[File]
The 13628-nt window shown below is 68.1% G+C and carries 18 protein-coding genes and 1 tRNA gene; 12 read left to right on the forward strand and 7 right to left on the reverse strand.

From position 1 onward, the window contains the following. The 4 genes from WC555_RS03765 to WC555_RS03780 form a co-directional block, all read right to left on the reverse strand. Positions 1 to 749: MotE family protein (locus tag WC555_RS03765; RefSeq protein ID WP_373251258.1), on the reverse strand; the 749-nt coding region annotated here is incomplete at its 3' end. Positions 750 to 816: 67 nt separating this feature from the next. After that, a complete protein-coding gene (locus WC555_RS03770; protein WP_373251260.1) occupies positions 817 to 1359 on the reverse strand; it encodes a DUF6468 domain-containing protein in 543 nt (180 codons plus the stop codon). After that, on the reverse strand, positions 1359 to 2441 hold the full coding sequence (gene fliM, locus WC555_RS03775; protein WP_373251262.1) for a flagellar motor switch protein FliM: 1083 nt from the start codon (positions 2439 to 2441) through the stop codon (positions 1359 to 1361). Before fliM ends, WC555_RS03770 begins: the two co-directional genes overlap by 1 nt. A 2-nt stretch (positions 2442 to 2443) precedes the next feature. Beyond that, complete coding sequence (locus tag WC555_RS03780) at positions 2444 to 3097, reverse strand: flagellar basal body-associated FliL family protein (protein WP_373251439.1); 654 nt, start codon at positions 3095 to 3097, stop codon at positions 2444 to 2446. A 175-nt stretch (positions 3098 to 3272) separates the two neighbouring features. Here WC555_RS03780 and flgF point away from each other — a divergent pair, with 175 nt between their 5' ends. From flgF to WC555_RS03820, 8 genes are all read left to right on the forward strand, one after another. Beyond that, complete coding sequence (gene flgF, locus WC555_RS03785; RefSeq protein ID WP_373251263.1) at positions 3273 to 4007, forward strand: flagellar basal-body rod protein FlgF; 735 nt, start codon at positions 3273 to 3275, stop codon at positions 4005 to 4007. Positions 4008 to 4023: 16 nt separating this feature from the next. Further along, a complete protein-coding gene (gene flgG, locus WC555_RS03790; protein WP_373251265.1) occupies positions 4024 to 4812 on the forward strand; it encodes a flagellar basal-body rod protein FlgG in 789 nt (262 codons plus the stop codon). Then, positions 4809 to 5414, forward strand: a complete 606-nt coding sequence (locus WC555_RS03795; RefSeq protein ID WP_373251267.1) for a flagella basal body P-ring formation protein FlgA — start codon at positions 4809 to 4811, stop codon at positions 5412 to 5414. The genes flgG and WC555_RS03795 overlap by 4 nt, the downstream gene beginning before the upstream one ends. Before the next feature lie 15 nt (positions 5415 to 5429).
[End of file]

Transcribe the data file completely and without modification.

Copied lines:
The 13628-nt window shown below is 68.1% G+C and carries 18 protein-coding genes and 1 tRNA gene; 12 read left to right on the forward strand and 7 right to left on the reverse strand.

From position 1 onward, the window contains the following. The 4 genes from WC555_RS03765 to WC555_RS03780 form a co-directional block, all read right to left on the reverse strand. Positions 1 to 749: MotE family protein (locus tag WC555_RS03765; RefSeq protein ID WP_373251258.1), on the reverse strand; the 749-nt coding region annotated here is incomplete at its 3' end. Positions 750 to 816: 67 nt separating this feature from the next. After that, a complete protein-coding gene (locus WC555_RS03770; protein WP_373251260.1) occupies positions 817 to 1359 on the reverse strand; it encodes a DUF6468 domain-containing protein in 543 nt (180 codons plus the stop codon). After that, on the reverse strand, positions 1359 to 2441 hold the full coding sequence (gene fliM, locus WC555_RS03775; protein WP_373251262.1) for a flagellar motor switch protein FliM: 1083 nt from the start codon (positions 2439 to 2441) through the stop codon (positions 1359 to 1361). Before fliM ends, WC555_RS03770 begins: the two co-directional genes overlap by 1 nt. A 2-nt stretch (positions 2442 to 2443) precedes the next feature. Beyond that, complete coding sequence (locus tag WC555_RS03780) at positions 2444 to 3097, reverse strand: flagellar basal body-associated FliL family protein (protein WP_373251439.1); 654 nt, start codon at positions 3095 to 3097, stop codon at positions 2444 to 2446. A 175-nt stretch (positions 3098 to 3272) separates the two neighbouring features. Here WC555_RS03780 and flgF point away from each other — a divergent pair, with 175 nt between their 5' ends. From flgF to WC555_RS03820, 8 genes are all read left to right on the forward strand, one after another. Beyond that, complete coding sequence (gene flgF, locus WC555_RS03785; RefSeq protein ID WP_373251263.1) at positions 3273 to 4007, forward strand: flagellar basal-body rod protein FlgF; 735 nt, start codon at positions 3273 to 3275, stop codon at positions 4005 to 4007. Positions 4008 to 4023: 16 nt separating this feature from the next. Further along, a complete protein-coding gene (gene flgG, locus WC555_RS03790; protein WP_373251265.1) occupies positions 4024 to 4812 on the forward strand; it encodes a flagellar basal-body rod protein FlgG in 789 nt (262 codons plus the stop codon). Then, positions 4809 to 5414, forward strand: a complete 606-nt coding sequence (locus WC555_RS03795; RefSeq protein ID WP_373251267.1) for a flagella basal body P-ring formation protein FlgA — start codon at positions 4809 to 4811, stop codon at positions 5412 to 5414. The genes flgG and WC555_RS03795 overlap by 4 nt, the downstream gene beginning before the upstream one ends. Before the next feature lie 15 nt (positions 5415 to 5429).